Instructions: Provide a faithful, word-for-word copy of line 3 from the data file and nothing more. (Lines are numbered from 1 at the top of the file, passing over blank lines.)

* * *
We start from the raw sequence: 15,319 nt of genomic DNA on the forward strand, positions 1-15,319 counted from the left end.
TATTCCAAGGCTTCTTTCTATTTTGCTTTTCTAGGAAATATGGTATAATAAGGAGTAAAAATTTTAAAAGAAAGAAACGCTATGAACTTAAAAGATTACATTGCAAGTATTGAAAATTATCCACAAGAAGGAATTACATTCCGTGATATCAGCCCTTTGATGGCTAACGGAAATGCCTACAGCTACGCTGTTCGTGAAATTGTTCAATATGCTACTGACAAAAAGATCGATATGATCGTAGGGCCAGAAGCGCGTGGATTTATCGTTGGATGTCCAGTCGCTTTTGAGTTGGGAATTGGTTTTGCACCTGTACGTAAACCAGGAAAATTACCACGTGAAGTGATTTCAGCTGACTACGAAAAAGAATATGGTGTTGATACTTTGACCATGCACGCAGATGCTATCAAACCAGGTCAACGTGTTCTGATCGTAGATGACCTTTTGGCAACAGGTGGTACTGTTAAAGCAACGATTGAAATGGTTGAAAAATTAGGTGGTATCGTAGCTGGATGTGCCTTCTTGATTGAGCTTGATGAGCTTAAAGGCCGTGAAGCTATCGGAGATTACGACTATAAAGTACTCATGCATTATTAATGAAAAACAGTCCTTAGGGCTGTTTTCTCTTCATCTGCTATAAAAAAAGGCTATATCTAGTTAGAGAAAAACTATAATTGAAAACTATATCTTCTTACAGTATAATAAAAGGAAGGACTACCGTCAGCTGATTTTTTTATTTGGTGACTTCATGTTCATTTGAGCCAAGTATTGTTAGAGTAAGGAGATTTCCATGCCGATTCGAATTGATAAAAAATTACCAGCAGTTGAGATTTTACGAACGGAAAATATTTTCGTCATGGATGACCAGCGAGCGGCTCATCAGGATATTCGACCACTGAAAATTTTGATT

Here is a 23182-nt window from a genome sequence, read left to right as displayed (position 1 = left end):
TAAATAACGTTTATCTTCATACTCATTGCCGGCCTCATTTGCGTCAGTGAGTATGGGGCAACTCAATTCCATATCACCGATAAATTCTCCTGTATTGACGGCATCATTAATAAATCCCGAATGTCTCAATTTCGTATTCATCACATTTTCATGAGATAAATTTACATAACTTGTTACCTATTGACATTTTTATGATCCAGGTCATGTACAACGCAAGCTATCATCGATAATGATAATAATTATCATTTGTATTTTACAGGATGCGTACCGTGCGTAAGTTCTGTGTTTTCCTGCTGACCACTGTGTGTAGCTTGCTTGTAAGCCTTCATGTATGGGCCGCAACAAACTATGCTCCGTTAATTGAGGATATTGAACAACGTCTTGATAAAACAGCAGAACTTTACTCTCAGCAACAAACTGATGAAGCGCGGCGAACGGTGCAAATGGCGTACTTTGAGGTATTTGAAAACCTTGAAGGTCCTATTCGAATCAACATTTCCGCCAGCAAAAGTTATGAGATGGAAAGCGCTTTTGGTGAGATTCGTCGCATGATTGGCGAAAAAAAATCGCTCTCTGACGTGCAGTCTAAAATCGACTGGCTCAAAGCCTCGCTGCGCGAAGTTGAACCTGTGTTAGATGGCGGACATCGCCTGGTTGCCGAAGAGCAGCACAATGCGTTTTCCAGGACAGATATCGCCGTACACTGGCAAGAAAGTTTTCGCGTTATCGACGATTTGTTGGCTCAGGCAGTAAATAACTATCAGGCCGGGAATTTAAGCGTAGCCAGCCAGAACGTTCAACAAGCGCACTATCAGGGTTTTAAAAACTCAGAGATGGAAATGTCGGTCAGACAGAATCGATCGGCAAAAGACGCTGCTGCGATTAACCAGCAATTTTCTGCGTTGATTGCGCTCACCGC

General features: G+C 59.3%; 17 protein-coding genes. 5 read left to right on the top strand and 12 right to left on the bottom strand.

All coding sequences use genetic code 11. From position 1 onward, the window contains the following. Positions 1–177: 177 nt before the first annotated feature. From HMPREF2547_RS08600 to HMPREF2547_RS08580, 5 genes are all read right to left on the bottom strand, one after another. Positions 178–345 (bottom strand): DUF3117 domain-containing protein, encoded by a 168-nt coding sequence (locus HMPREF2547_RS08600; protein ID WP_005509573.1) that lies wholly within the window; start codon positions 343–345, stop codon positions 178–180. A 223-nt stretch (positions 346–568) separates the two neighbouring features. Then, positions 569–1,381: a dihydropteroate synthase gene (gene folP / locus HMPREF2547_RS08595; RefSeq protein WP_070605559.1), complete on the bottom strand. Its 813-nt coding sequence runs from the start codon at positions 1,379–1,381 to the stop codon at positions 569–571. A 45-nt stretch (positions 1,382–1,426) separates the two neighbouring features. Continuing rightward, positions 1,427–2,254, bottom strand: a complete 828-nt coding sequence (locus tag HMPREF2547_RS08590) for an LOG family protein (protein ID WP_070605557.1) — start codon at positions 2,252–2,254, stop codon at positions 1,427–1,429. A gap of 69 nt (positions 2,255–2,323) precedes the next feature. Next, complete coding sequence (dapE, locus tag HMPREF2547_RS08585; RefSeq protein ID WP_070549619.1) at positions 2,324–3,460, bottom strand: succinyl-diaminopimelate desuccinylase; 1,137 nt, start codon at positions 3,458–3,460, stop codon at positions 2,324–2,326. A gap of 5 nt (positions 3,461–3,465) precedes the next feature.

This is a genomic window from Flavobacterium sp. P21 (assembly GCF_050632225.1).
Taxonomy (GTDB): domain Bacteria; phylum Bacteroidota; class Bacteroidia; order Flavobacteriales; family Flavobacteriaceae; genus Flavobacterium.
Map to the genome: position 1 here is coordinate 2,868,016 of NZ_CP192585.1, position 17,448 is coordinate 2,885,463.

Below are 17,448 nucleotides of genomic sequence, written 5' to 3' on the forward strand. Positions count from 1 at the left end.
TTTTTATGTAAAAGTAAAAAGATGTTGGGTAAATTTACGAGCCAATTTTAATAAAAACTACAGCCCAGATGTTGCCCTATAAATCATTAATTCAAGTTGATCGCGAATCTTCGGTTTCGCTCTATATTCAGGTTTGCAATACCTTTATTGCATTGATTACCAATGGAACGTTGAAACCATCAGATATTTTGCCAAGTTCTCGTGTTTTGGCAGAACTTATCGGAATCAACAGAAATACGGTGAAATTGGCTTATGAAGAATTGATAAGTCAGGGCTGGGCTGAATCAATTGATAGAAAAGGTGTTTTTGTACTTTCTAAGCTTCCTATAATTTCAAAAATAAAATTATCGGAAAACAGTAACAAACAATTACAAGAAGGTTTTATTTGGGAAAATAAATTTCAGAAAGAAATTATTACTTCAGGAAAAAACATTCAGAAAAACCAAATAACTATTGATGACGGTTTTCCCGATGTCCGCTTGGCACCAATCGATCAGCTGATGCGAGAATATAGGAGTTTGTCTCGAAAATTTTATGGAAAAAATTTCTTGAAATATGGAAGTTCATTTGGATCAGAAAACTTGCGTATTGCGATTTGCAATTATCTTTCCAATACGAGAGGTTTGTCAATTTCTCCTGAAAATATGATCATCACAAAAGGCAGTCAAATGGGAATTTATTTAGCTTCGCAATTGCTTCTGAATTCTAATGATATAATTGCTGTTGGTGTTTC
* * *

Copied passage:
Here is a 23182-nt window from a genome sequence, read left to right as displayed (position 1 = left end):